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Cycling Zion National Park: Eastern Side, Main Canyon, Kolob Canyons
Zion National Park is a cycling paradise in most respects, particularly in April to early May when the weather is relatively cool but not too warm and not too cold. There are some plusses and minuses:
- The red pavement is very smooth with near-zero vibration, as the traffic has mushed the surface into a grippy nearly polished surface.
- The speed limit is 35 mph, bust most traffic oves much more slowly. Downside: be alert for inattentive drives; I use a very bright rear-end flasher and daytime running light.
- The road in the main canyon is closed to most traffic, so aside from busses and a few sporadic cars, the spectacular canyon can be ridden with very little traffic. It is a steady but not steep climb of about 12 miles (24 mile loop) from the tunnel to the end of the paved road.
- The road road east of the big tunnel (closed to bikes) is gorgeous riding. Traffic moves slowly and there are plenty of places to pull over (car or bike) to take pictures or relax. The route is so nice that repeated loops are a good option (12 mile loop between entrance station and tunnel).
This page is divided into three parts:
- East of the (bicycles prohibited) tunnel — Zion-Mt Carmel Highway
- Main canyon road — Zion Canyon Scenic Drive
- Kolob Canyons road (northwest side of park off interstate 15).
- Not covered: Kolob Terrace Road.
For hiking, I strongly recommend super grippy shoes like the Five Ten Camp Four, which allow ascending and descending very steep slopes without risk of slipping (but beware crumby edges and such). If inexperienced, stay in the open and within 1/4 mile of the road—there are lots of ways to get hurt in the canyons and/or steeper slopes.
Cycling Zion National Park, east of the tunnel
The mile-long tunnel from the east does not allow bicycles, and the main canyon does not allow cars (unless staying at the lodge).
That eastern area of Zion is jaw-droppingly spectacular, and offers an endless variety of off-pavement hikes and photographic opportunities, which only a tiny fraction of visitors undertake, fortunately. I highly recommend photograpy in this area, as there are many pullouts for cars, free to all, with an infinite variety of short and long hikes. It is analagous to the high country of Yosemite (much less crowded and more beautiful) versus Yosemite Valley (crowded and spectacular but more beautiful and all trails trodden to thick dust).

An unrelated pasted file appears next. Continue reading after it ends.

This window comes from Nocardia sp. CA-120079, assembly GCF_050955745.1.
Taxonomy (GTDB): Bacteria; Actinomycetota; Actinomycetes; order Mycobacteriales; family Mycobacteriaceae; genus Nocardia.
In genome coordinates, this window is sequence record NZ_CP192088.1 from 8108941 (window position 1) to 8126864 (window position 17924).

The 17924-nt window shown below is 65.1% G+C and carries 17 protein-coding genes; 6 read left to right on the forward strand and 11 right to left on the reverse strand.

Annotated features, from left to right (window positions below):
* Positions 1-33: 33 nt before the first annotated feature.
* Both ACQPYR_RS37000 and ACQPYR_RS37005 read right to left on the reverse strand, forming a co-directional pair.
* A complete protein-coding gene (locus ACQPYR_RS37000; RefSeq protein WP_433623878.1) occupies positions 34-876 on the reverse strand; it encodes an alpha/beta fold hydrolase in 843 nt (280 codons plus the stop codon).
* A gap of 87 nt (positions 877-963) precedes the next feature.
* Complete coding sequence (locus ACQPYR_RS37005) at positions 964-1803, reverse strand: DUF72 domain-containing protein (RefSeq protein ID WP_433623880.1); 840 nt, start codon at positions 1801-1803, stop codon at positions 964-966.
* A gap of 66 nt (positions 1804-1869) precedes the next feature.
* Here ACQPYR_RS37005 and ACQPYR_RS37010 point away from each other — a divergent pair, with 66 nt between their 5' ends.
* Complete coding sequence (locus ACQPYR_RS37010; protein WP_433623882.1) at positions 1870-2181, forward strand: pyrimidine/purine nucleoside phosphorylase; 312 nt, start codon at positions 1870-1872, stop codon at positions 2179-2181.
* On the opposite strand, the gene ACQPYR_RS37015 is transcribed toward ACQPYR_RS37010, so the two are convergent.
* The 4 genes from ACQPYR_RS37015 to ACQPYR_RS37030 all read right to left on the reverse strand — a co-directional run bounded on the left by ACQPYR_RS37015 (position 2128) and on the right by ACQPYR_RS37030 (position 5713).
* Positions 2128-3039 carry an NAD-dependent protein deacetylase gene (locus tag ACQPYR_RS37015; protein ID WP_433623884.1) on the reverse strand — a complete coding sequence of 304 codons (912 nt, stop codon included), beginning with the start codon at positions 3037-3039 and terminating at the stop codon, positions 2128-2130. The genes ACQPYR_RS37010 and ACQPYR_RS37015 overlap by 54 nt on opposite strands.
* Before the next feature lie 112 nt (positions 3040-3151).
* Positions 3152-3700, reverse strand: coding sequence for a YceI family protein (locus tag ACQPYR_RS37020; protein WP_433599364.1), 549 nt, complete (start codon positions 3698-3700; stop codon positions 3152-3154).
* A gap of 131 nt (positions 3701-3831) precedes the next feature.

I strongly recommend super grippy shoes like the Five Ten Camp Four, which allow ascending and descending very steep slopes without risk of slipping (but beware crumby edges and such). If inexperienced, stay in the open and within 1/4 mile of the road—there are lots of ways to get hurt in the canyons and/or steeper slopes.
Cycling the main canyon road
Due to the prohibition on vehicle traffic, the main road is very lightly used, making it perfect for cycling. Only the occassional shuttle bus and authorized car/truck are seen.
Coming from the east, drive through the tunnel, or bike to it and thumb a ride from an RV or pickup truck or similar (this is allowed and encouraged in order to let bicycles pass). Just remember that after 7 there is no traffic control, and that biking through the tunnel is not only prohibited, but very dangerous—so don’t get stuck on the wrong side of the tunnel with your vehicle on the other side!
The main canyon road is excellen for repeats, having a nice steady grade. It is about 12 miles from the western side of the tunnel to the top of the canyon, for a 24 mile loop. The tunnel area can be skipped (steep switchbacks), but I consider it an appealing portion to ride.
The road terminates not long after this point, near the center of this pictue near the canyon walls.
At road’s end near The Narrows, hang out at the parking lot and use the restoom if need be.
While the risk of theft is low, the restrooms accommodate the bike too, so no need to worry, plus those who carry extra stuff that might be needed have it right there.
Why cycling the main road is so nice
As is typical of government incompetence and mismanagemnt (redundant of course), all of the parking lots (many) were vacant or nearly so, amounting to perhaps 500 empty parking spots, and yet one cannot enter the park except by shuttle bus (or bicycle or feet). It seem that only those with the largest environmental footprint are allowed in by car (lodge visitors)—the antithesis of the mission IMO.
This exclusionary policy makes photographing the main canyon a hassle—either bicycle in with a heavy pack of gear, or take the shuttle bus (forget early and late day), or bicycle in with an iPhone and take panoramas, which I did. But it also makes cycling the main canyon road a fantastic ride with only the shuttle busses and the occassional car/truck.
Cycling Zion National Park, Kolob Canyons
Just off interstate highway 15 on the northwester side of Zion National Park, Kolob Canyons road is a 5.2 mile climb of about 1200 vertical feet. The pavement is excellent and the traffic slight, at least in April. It would make an excellent workout ride for 3/4/5 repeats.
This is near the summit. I parked at the bottom, rode up then down. It’s awfully nice to climb into a warm van after a descent at 48°F with a strong wind blowing.
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